//is displayed; this is used to go to the next frame of animation.
void pretty_effect_calc_lines(uint16_t *dest, int line, int frame, int linect)
    if (frame!=prev_frame) {
        //We need to calculate a new set of offset coefficients. Take some random sines as offsets to make everything
        //look pretty and fluid-y.
        for (int x=0; x<PIX_WIDTH; x++) xofs[x]=sin(frame*0.15+x*0.06)*4;
        for (int y=0; y<PIX_HEIGHT; y++) yofs[y]=sin(frame*0.1+y*0.05)*4;
        for (int x=0; x<PIX_WIDTH; x++) xcomp[x]=sin(frame*0.11+x*0.12)*4;
        for (int y=0; y<PIX_HEIGHT; y++) ycomp[y]=sin(frame*0.07+y*0.15)*4;
    for (int y=line; y<line+linect; y++) {
        for (int x=0; x<PIX_WIDTH; x++) {
            *dest++=get_bgnd_pixel(x+yofs[y]+xcomp[x], y+xofs[x]+ycomp[y]);

esp_err_t pretty_effect_init(void)
    return decode_image(&pixels);

Build, flash and run

You can now build the code, flash it to the board and run it, and you should see the correct result. Note that the display is much smaller than the image it is trying to display, so you’ll only see a partial image, but at least it works!

Compiling Rive-Tizen (Rive and ThorVG) on windows

I’ve been an avid Flash and Actionscript developer for a long time. With the decline of Flash there was nothing really suitable to replace the scalable vector graphics that was the major benefit of Flash. But now, along comes Rive to the rescue, providing a fantastic, open, vector creation tool and format, and ThorVG, providing a small, powerful vector drawing engine with no external dependencies.

Both of these projects are still in early stages of active development, but both look very promising, and have dedicated and passionate contributors behind them.

Rive-Tizen is a small project that connects the two, allowing you to render Rive animations using ThorVG. Based on my experimentation, I’ve jotted down some tips for compiling the rive-tizen project on windows using Visual Studio. Note that you’ll get the best results using the clang-cl compiler rather than the built-in msvc compiler.

I run Visual Studio 2019 Community Edition on Windows 11, but it may work for other combinations as well.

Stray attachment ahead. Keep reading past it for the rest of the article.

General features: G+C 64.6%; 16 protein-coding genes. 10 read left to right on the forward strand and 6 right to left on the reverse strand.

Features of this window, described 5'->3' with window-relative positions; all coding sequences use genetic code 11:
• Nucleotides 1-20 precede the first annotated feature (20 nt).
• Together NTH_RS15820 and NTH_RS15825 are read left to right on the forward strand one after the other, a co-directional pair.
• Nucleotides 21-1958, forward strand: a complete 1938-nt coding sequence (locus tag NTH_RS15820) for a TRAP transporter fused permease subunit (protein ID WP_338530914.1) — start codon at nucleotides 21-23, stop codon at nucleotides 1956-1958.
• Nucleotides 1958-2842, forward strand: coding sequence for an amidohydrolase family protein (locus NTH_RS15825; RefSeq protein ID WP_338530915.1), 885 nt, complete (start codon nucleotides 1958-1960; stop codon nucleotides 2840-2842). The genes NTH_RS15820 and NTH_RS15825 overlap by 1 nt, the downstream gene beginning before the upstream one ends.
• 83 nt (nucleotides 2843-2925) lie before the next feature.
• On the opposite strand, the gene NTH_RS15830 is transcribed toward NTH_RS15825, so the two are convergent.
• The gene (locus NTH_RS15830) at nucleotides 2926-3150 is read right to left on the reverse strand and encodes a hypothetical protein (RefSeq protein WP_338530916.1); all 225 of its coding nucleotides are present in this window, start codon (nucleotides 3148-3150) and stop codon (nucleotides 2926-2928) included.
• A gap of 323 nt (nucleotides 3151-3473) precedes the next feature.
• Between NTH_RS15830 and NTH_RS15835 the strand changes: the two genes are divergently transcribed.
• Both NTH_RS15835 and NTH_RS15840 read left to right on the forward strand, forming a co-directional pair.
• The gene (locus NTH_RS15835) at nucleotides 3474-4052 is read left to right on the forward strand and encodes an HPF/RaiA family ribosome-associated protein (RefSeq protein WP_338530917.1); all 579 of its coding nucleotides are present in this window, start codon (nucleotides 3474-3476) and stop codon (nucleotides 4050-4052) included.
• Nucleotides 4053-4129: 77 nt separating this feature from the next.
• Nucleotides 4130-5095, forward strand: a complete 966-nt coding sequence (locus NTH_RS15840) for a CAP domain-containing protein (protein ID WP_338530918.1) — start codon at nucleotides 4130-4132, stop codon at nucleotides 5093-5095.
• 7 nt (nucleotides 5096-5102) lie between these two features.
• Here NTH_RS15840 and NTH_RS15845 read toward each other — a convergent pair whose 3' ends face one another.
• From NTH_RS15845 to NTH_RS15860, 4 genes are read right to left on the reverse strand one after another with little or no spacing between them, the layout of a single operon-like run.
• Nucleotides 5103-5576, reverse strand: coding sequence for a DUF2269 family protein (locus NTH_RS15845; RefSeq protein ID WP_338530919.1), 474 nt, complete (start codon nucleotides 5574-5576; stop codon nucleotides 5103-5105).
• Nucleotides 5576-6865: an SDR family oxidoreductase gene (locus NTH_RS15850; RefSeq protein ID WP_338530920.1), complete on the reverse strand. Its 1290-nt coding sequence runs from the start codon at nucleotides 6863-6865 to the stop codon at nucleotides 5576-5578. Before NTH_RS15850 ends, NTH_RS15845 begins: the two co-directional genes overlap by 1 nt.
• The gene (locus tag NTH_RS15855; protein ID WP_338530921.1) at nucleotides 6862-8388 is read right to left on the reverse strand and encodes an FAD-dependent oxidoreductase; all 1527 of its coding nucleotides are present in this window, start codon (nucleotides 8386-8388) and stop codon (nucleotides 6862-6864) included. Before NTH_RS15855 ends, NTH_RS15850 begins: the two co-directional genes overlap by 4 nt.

Install prerequisite tools (ninja, meson, clang-cl)
  • Install clang-cl as a Visual Studio component using these instructions
  • Install both meson and ninja build systems. There is an msi installer that does both provided by meson.
Clone and prepare the code
  • Clone the rive-tizen repo to your machine
    • Install the submodule dependency (rive) using your favorite git tool (I use GitKraken. and it is awesome), or use the git command line and enter git submodule update --init --recursive
  • Clone the thorvg repo to your machine
Edit the rive-tizen meson build file

There are some edits required to rive-tizen/ to support windows. Here is what I did:

  • Add the compiler flag _USE_MATH_DEFINES so that math related defines like M_PI are available.
  • Change how meson looks for the thorvg dependency by specifying the path to the ThorVG source files instead. Make sure you change the path to match where you cloned the thorvg repo!

This is what file looks like now. Be careful, depending on when you read this it may be out of date, so make sure to just take the changes you need.

    default_options : ['cpp_std=c++17'],
    version : '0.1.0',
    license : 'MIT')

add_project_arguments('-DRIVE_FILE_DIR="@0@/example/resources/"'.format(meson.current_source_dir()), language : 'cpp')

# changes start
thorvg_dep = dependency('thorvg', required : false)
if thorvg_dep.found() != true
    thorvg_dep = declare_dependency(include_directories : include_directories('../thorvg/inc'))
    if thorvg_dep.found() != true
        error('ThorVG dependency not found. Looking for ../thorvg')
if host_machine.system() == 'windows'
    add_project_arguments('-D_USE_MATH_DEFINES', language: 'cpp')
# changes end

# ... rest of file
Run and configure meson
  • This works best using the VS command prompt, so open a visual studio command prompt (instructions).
    • I do this by typing command in the windows search bar, and selecting the result called x64 Native Tools Command Prompt for VS 2019.
  • Change directory to rive-tizen folder. For example, mine is here:
    cd C:\Projects\rive-tizen
  • Change the compiler to clang-cl
    set CXX=clang++
  • Run meson
    meson build
  • Enter the build folder
    cd build
  • Change some configuration options to build a static lib and specify that it’s a release build. The last option suppresses a warning about “non-virtual destructor”. because there are a LOT of these.
meson configure -Ddefault_library=static -Dbuildtype=release -Doptimization=2 -Dcpp_args=['-Wno-non-virtual-dtor']
  • Hint: There are many more things you can tweak. To see all the config options available, type
    meson configure
Compile the static library
  • Still in the command prompt, run ninja
    ninja -C .
  • Now you should have a compiled static library!